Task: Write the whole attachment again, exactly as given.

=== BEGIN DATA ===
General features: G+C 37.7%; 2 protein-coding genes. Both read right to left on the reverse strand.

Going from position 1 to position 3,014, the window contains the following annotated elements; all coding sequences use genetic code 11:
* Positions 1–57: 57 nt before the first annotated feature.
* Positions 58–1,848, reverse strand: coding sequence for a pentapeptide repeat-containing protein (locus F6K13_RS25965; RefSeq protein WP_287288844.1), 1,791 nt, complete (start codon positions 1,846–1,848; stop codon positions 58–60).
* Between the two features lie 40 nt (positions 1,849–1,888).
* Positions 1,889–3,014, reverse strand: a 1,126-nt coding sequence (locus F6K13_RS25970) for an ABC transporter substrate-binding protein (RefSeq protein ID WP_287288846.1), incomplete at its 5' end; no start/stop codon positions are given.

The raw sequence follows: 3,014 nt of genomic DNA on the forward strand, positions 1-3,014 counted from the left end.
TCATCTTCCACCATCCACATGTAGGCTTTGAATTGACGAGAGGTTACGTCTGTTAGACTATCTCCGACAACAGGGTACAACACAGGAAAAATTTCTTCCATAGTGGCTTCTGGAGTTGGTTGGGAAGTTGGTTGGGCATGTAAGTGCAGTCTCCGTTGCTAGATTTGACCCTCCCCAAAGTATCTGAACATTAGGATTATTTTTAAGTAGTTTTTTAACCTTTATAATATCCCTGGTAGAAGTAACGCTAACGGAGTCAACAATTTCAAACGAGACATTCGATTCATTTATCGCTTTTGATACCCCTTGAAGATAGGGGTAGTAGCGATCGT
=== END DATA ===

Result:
General features: G+C 37.7%; 2 protein-coding genes. Both read right to left on the reverse strand.

Going from position 1 to position 3,014, the window contains the following annotated elements; all coding sequences use genetic code 11:
* Positions 1–57: 57 nt before the first annotated feature.
* Positions 58–1,848, reverse strand: coding sequence for a pentapeptide repeat-containing protein (locus F6K13_RS25965; RefSeq protein WP_287288844.1), 1,791 nt, complete (start codon positions 1,846–1,848; stop codon positions 58–60).
* Between the two features lie 40 nt (positions 1,849–1,888).
* Positions 1,889–3,014, reverse strand: a 1,126-nt coding sequence (locus F6K13_RS25970) for an ABC transporter substrate-binding protein (RefSeq protein ID WP_287288846.1), incomplete at its 5' end; no start/stop codon positions are given.

The raw sequence follows: 3,014 nt of genomic DNA on the forward strand, positions 1-3,014 counted from the left end.
TCATCTTCCACCATCCACATGTAGGCTTTGAATTGACGAGAGGTTACGTCTGTTAGACTATCTCCGACAACAGGGTACAACACAGGAAAAATTTCTTCCATAGTGGCTTCTGGAGTTGGTTGGGAAGTTGGTTGGGCATGTAAGTGCAGTCTCCGTTGCTAGATTTGACCCTCCCCAAAGTATCTGAACATTAGGATTATTTTTAAGTAGTTTTTTAACCTTTATAATATCCCTGGTAGAAGTAACGCTAACGGAGTCAACAATTTCAAACGAGACATTCGATTCATTTATCGCTTTTGATACCCCTTGAAGATAGGGGTAGTAGCGATCGT